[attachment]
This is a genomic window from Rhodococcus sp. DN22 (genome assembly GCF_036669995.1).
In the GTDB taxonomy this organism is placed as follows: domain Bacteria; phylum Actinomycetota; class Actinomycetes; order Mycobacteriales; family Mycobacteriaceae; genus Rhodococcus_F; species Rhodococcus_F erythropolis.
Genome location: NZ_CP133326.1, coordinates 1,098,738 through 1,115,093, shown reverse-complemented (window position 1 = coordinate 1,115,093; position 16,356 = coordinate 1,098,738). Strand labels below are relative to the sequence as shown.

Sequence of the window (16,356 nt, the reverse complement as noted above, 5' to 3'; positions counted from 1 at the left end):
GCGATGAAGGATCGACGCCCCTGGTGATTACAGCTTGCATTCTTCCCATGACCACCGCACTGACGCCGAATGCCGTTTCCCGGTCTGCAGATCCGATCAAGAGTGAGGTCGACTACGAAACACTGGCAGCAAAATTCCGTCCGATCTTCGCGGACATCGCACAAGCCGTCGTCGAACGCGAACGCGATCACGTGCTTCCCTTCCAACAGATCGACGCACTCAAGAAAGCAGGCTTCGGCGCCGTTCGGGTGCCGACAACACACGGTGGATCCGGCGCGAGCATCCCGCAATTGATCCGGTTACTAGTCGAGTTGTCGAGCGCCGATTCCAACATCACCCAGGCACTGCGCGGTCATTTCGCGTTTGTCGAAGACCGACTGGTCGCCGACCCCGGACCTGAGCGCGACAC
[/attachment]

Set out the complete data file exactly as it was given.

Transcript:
This is a genomic window from Rhodococcus sp. DN22 (genome assembly GCF_036669995.1).
In the GTDB taxonomy this organism is placed as follows: domain Bacteria; phylum Actinomycetota; class Actinomycetes; order Mycobacteriales; family Mycobacteriaceae; genus Rhodococcus_F; species Rhodococcus_F erythropolis.
Genome location: NZ_CP133326.1, coordinates 1,098,738 through 1,115,093, shown reverse-complemented (window position 1 = coordinate 1,115,093; position 16,356 = coordinate 1,098,738). Strand labels below are relative to the sequence as shown.

Sequence of the window (16,356 nt, the reverse complement as noted above, 5' to 3'; positions counted from 1 at the left end):
GCGATGAAGGATCGACGCCCCTGGTGATTACAGCTTGCATTCTTCCCATGACCACCGCACTGACGCCGAATGCCGTTTCCCGGTCTGCAGATCCGATCAAGAGTGAGGTCGACTACGAAACACTGGCAGCAAAATTCCGTCCGATCTTCGCGGACATCGCACAAGCCGTCGTCGAACGCGAACGCGATCACGTGCTTCCCTTCCAACAGATCGACGCACTCAAGAAAGCAGGCTTCGGCGCCGTTCGGGTGCCGACAACACACGGTGGATCCGGCGCGAGCATCCCGCAATTGATCCGGTTACTAGTCGAGTTGTCGAGCGCCGATTCCAACATCACCCAGGCACTGCGCGGTCATTTCGCGTTTGTCGAAGACCGACTGGTCGCCGACCCCGGACCTGAGCGCGACAC